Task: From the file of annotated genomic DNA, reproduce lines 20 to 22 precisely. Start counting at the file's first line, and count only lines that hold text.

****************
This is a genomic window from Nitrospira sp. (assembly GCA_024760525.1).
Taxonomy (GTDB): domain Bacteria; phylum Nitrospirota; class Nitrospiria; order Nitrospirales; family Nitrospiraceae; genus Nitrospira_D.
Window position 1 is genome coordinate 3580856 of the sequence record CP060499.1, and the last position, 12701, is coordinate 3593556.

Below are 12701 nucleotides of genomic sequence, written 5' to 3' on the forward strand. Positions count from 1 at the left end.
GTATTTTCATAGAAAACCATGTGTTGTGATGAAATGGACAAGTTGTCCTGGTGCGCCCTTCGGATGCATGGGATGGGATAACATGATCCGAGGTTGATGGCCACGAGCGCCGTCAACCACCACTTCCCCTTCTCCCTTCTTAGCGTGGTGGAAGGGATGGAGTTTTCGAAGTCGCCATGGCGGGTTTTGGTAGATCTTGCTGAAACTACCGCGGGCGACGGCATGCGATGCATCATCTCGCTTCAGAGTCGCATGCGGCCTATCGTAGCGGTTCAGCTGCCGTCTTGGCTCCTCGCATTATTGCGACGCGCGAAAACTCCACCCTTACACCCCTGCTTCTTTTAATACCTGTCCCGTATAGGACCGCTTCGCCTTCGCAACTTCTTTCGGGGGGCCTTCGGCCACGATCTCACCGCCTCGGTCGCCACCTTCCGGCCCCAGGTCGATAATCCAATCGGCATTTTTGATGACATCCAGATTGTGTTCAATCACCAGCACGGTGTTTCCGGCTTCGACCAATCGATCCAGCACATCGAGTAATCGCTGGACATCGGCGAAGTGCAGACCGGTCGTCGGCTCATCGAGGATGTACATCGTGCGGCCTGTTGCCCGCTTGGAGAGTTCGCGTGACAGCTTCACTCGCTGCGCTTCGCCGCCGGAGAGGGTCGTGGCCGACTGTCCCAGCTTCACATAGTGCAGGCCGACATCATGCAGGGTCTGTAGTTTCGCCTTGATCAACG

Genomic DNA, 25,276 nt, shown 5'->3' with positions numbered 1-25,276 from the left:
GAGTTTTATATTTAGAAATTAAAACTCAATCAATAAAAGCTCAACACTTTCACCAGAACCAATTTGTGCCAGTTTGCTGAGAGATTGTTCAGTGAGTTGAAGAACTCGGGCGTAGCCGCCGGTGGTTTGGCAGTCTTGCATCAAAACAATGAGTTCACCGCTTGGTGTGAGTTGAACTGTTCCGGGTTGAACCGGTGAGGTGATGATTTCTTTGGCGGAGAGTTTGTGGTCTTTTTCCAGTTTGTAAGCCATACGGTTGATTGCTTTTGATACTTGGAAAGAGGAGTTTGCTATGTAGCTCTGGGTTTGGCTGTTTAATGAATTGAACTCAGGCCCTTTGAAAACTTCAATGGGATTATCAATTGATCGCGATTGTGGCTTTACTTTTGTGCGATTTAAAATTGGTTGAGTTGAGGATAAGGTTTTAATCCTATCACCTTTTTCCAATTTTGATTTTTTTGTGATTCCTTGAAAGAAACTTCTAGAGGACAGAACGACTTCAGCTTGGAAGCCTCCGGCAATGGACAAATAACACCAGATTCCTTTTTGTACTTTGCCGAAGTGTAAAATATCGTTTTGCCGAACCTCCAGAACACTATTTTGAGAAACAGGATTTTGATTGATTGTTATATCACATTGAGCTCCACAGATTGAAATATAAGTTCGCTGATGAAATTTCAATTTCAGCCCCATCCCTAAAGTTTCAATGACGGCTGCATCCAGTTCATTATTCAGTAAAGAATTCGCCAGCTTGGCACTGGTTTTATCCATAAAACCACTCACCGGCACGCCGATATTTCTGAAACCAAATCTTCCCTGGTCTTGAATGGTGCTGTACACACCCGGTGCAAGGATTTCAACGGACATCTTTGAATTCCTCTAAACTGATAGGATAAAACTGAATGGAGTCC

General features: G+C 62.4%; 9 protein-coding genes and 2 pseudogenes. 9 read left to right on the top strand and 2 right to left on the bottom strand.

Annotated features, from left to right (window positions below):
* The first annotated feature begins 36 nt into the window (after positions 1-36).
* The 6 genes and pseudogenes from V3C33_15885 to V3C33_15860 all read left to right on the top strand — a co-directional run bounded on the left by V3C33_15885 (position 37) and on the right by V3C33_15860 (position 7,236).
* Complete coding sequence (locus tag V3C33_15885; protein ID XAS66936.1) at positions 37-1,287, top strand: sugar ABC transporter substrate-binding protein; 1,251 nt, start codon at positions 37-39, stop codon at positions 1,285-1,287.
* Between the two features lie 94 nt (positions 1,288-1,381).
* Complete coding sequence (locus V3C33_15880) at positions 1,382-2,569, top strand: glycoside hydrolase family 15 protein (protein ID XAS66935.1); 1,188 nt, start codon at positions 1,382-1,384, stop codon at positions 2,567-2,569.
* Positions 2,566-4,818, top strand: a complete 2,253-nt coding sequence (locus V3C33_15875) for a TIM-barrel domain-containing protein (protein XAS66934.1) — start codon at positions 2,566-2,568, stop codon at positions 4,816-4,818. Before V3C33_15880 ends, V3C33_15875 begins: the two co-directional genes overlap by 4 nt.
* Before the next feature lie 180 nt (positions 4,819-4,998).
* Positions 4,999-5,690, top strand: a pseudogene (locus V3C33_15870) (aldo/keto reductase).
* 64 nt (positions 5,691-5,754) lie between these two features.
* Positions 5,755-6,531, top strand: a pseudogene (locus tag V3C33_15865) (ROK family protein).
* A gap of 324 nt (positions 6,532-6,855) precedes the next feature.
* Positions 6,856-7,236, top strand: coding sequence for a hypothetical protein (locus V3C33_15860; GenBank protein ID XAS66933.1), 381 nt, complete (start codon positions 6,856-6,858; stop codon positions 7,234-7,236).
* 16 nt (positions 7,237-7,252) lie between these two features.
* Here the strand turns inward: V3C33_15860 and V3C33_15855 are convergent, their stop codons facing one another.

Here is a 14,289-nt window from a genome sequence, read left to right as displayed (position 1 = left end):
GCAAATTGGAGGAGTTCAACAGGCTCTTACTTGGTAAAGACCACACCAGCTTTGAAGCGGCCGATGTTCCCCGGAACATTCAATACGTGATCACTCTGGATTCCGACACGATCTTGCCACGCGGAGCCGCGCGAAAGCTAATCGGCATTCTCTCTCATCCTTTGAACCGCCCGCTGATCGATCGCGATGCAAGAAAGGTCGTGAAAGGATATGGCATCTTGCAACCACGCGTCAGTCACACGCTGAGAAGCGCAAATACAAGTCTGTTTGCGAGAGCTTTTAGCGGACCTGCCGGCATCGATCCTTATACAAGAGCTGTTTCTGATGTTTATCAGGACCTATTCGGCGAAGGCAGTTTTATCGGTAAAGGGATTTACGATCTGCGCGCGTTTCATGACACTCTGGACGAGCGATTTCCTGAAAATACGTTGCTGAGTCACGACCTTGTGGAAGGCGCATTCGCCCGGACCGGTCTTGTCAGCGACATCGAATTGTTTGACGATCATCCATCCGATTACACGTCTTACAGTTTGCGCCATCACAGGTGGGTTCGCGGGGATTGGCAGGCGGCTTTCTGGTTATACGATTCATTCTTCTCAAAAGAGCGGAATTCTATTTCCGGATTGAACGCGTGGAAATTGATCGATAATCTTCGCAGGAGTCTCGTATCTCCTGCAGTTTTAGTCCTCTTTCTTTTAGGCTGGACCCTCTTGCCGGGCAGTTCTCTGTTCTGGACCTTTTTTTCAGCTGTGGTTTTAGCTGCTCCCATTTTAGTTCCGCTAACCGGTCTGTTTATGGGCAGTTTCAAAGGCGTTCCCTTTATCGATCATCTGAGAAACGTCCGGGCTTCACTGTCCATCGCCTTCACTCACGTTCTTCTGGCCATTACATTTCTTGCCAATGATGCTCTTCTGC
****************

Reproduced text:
* A gap of 324 nt (positions 6,532-6,855) precedes the next feature.
* Positions 6,856-7,236, top strand: coding sequence for a hypothetical protein (locus V3C33_15860; GenBank protein ID XAS66933.1), 381 nt, complete (start codon positions 6,856-6,858; stop codon positions 7,234-7,236).
* 16 nt (positions 7,237-7,252) lie between these two features.